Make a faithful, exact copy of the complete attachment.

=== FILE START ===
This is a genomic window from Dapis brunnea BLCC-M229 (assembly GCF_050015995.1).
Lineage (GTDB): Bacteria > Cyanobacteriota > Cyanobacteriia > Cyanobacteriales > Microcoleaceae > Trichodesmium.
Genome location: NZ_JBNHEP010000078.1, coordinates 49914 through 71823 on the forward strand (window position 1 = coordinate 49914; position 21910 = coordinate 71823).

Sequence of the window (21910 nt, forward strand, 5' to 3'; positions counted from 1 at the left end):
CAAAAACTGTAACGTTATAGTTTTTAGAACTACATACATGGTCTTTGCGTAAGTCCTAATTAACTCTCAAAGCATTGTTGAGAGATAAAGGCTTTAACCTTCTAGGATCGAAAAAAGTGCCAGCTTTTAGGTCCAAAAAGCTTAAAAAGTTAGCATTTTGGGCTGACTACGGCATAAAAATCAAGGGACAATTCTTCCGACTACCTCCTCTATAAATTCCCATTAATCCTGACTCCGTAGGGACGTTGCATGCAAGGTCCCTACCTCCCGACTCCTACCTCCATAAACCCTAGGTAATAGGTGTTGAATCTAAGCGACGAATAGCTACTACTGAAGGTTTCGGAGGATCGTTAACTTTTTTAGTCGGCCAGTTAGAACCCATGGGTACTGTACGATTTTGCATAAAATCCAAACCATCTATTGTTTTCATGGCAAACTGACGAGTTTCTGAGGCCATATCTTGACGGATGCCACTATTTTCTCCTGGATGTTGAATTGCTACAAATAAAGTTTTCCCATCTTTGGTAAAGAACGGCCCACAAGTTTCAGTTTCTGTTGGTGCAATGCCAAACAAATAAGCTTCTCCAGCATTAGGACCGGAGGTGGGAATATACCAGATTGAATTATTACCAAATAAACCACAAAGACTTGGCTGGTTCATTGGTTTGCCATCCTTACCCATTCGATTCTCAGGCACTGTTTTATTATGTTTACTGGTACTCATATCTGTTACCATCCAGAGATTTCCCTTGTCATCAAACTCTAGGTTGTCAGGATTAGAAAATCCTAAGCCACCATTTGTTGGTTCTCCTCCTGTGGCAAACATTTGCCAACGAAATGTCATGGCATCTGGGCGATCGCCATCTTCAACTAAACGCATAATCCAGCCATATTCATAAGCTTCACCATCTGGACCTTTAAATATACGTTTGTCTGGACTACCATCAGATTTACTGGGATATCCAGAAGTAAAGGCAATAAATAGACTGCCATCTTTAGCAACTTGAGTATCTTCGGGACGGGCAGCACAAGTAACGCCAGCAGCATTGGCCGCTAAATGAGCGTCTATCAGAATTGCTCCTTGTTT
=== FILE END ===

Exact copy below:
This is a genomic window from Dapis brunnea BLCC-M229 (assembly GCF_050015995.1).
Lineage (GTDB): Bacteria > Cyanobacteriota > Cyanobacteriia > Cyanobacteriales > Microcoleaceae > Trichodesmium.
Genome location: NZ_JBNHEP010000078.1, coordinates 49914 through 71823 on the forward strand (window position 1 = coordinate 49914; position 21910 = coordinate 71823).

Sequence of the window (21910 nt, forward strand, 5' to 3'; positions counted from 1 at the left end):
CAAAAACTGTAACGTTATAGTTTTTAGAACTACATACATGGTCTTTGCGTAAGTCCTAATTAACTCTCAAAGCATTGTTGAGAGATAAAGGCTTTAACCTTCTAGGATCGAAAAAAGTGCCAGCTTTTAGGTCCAAAAAGCTTAAAAAGTTAGCATTTTGGGCTGACTACGGCATAAAAATCAAGGGACAATTCTTCCGACTACCTCCTCTATAAATTCCCATTAATCCTGACTCCGTAGGGACGTTGCATGCAAGGTCCCTACCTCCCGACTCCTACCTCCATAAACCCTAGGTAATAGGTGTTGAATCTAAGCGACGAATAGCTACTACTGAAGGTTTCGGAGGATCGTTAACTTTTTTAGTCGGCCAGTTAGAACCCATGGGTACTGTACGATTTTGCATAAAATCCAAACCATCTATTGTTTTCATGGCAAACTGACGAGTTTCTGAGGCCATATCTTGACGGATGCCACTATTTTCTCCTGGATGTTGAATTGCTACAAATAAAGTTTTCCCATCTTTGGTAAAGAACGGCCCACAAGTTTCAGTTTCTGTTGGTGCAATGCCAAACAAATAAGCTTCTCCAGCATTAGGACCGGAGGTGGGAATATACCAGATTGAATTATTACCAAATAAACCACAAAGACTTGGCTGGTTCATTGGTTTGCCATCCTTACCCATTCGATTCTCAGGCACTGTTTTATTATGTTTACTGGTACTCATATCTGTTACCATCCAGAGATTTCCCTTGTCATCAAACTCTAGGTTGTCAGGATTAGAAAATCCTAAGCCACCATTTGTTGGTTCTCCTCCTGTGGCAAACATTTGCCAACGAAATGTCATGGCATCTGGGCGATCGCCATCTTCAACTAAACGCATAATCCAGCCATATTCATAAGCTTCACCATCTGGACCTTTAAATATACGTTTGTCTGGACTACCATCAGATTTACTGGGATATCCAGAAGTAAAGGCAATAAATAGACTGCCATCTTTAGCAACTTGAGTATCTTCGGGACGGGCAGCACAAGTAACGCCAGCAGCATTGGCCGCTAAATGAGCGTCTATCAGAATTGCTCCTTGTTT